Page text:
Finally, many of Chesterton's assumptions are faulty and/or dated. His "axioms" aren't at all axiomatic. That anyone would take for granted some of the points he expects us to take for granted implies a sort of intellectual gullibility on the reader's part. Or laziness. Or wishful thinking. Indeed, I think one of the reasons this book is so popular amongst Christians is that Chesterton arrives at the same place we do. We generally agree with his conclusions; therefore, we're all too willing to ignore or excuse the manner in which he bullied his way there from faulty or unsupported premises.

Having said all that, I do appreciate the zeal with which Chesterton delved into his task. This was, mostly, an enjoyable and insightful read. Some of the analogies and metaphors he uses are priceless. And he does point out some "truths" about Christianity (and about attacks on Christianity) that are most enlightening and worth pondering. It's just that, as spiritual autobiography, Orthodoxy falls short of the standard set by others such as Merton and Day and, I'm sure, Teresa.

Comments

( 7 comments — Leave a comment )
surrealestate
Mar. 23rd, 2008 03:34 am (UTC)
If he successfully debunks so many other schools of thought, I imagine that his own methods could also be used to debunk Christianity, except from what you say, he approaches that one a very different way.

Indeed, sounds like it'd be a frustrating read for a thoughtful, devout person such as yourself.

Happy Easter!
spwebdesign
Mar. 23rd, 2008 03:43 am (UTC)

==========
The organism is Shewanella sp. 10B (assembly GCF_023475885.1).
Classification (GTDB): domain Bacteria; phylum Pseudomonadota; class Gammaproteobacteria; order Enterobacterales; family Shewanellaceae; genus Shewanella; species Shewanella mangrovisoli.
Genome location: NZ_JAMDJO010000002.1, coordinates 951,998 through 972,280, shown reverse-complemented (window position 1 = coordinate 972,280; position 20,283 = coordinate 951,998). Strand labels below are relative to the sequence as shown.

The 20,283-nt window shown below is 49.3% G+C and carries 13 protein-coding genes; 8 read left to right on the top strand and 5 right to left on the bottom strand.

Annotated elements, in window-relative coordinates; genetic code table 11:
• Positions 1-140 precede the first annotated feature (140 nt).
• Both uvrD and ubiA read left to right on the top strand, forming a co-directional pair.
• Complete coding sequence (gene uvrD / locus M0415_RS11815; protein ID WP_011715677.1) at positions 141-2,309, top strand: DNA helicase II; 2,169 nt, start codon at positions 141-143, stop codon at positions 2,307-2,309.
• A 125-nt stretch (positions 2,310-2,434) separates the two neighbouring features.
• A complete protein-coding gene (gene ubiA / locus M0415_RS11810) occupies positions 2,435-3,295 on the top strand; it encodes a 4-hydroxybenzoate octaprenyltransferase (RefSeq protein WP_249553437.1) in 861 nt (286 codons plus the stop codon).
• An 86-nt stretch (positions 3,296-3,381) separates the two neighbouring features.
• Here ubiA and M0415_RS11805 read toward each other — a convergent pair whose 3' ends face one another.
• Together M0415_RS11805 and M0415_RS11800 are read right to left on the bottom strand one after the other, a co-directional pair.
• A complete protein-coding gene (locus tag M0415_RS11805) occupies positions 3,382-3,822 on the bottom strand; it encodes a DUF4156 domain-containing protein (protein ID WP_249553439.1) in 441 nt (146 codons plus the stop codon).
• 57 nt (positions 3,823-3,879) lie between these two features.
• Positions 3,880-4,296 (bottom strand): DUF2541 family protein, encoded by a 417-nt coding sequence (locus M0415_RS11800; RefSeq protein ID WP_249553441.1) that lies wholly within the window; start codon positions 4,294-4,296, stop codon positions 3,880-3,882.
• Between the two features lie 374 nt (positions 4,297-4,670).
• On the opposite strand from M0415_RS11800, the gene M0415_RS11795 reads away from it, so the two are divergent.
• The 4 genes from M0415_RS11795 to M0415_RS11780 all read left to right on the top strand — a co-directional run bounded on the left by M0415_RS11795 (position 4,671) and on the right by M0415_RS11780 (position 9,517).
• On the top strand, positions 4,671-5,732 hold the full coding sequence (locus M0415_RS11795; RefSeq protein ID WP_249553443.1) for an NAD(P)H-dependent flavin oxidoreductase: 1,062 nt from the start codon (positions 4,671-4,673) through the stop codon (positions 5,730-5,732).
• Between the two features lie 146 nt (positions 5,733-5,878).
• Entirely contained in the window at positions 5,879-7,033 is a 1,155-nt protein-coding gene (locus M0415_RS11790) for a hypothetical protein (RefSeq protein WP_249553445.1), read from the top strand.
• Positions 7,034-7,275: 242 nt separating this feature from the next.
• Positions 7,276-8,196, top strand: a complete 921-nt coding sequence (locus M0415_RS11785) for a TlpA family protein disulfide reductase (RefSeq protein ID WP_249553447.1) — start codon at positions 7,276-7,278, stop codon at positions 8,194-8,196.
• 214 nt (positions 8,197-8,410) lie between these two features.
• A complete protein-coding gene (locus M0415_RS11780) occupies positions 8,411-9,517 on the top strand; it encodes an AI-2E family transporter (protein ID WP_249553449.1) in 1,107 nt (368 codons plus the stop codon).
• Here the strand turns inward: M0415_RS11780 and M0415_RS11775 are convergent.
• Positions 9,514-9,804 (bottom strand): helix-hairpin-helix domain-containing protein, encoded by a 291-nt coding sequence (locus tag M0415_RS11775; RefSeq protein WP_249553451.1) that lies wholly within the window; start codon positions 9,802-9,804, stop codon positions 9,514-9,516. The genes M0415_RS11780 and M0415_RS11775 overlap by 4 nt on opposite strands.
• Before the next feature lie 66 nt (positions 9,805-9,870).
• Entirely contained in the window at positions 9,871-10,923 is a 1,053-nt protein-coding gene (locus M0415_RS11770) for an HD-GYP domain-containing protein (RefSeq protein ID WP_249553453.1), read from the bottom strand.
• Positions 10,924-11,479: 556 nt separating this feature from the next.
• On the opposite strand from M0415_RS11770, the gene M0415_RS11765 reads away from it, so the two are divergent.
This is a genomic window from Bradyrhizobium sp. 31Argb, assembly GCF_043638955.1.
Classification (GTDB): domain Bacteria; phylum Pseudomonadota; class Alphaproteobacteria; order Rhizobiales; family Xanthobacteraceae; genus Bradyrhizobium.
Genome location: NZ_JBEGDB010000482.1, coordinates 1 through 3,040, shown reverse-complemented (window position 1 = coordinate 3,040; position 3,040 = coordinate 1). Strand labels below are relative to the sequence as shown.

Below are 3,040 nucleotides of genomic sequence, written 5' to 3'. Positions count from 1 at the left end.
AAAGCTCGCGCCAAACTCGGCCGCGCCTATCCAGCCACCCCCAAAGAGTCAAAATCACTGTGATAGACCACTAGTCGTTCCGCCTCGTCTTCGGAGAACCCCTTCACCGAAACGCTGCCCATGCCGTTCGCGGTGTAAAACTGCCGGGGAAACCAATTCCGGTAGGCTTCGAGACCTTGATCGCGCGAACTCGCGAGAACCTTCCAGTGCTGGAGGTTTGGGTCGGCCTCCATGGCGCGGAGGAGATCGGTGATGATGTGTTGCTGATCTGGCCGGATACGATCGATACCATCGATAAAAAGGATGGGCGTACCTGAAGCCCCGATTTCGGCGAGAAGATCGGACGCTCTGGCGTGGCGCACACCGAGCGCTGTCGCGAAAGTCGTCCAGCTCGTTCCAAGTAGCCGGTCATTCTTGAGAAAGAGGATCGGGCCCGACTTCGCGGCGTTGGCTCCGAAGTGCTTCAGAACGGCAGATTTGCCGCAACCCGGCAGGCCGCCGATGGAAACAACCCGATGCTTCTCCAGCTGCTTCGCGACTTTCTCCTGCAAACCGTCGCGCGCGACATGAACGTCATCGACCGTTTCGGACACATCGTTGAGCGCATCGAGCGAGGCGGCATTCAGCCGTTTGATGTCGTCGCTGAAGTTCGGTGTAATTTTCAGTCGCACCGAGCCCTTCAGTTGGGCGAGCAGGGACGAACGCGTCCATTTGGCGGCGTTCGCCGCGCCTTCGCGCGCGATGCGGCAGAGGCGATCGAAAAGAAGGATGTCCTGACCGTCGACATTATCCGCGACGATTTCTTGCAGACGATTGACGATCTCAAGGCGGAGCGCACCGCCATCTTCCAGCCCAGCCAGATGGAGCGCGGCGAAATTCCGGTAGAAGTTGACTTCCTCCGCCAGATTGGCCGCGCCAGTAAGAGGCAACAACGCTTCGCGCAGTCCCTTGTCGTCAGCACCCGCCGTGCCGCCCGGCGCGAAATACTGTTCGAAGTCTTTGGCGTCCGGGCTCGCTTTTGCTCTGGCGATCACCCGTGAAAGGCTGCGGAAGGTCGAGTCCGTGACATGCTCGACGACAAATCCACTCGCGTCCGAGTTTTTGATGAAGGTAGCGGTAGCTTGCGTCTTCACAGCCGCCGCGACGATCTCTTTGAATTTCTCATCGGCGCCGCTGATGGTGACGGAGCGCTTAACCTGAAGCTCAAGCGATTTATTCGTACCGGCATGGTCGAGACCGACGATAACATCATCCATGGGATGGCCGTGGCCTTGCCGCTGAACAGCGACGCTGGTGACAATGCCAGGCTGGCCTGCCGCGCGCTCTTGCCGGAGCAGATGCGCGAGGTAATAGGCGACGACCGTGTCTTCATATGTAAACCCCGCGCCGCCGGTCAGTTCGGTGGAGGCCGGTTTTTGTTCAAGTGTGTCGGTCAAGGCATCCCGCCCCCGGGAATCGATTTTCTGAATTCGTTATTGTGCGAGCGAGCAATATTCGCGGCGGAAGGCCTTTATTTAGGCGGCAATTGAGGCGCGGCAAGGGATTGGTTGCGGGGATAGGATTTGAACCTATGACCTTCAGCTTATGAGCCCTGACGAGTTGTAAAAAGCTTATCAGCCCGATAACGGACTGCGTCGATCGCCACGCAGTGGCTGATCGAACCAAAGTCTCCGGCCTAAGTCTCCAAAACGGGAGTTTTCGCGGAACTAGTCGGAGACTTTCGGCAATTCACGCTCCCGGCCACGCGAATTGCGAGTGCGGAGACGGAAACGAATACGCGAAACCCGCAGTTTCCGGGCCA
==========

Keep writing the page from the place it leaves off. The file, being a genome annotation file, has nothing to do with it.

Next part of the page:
"Debunk" was a poor choice of words on my part. That's what I get for writing when half asleep!

More accurate would be to say that he points out the logical inconsistencies of other schools of thought (not of religion) which are used to attack the validity of religious thought. Then he turns right around and uses Christianity's seeming contradictions to "prove" how Christianity avoids these inconsistencies. But of course, his methods could be used against him, especially given the number of his basic axiomatic assumptions which seem flawed.

It wasn't a frustrating read, though, partly because Chesterton's style is so irreverant and light-hearted that one wonders how seriously he took himself and can excuse a lot.
elgatocurioso
Mar. 23rd, 2008 03:28 pm (UTC)
Okay, I'm going to stir the fire a bit. Why should religion be all about faith? Why should *Christianity* be all about faith?

It seems rather convenient to me, particularly since "back in the day" it wasn't about faith. Why should things change? Or is it simply that the "back in the day" god-like miracles could be explained away by current science?

It just seems suspicious that as humans get better at explaining things in the world that God would change from an evidence based role in our lives to a faith based role.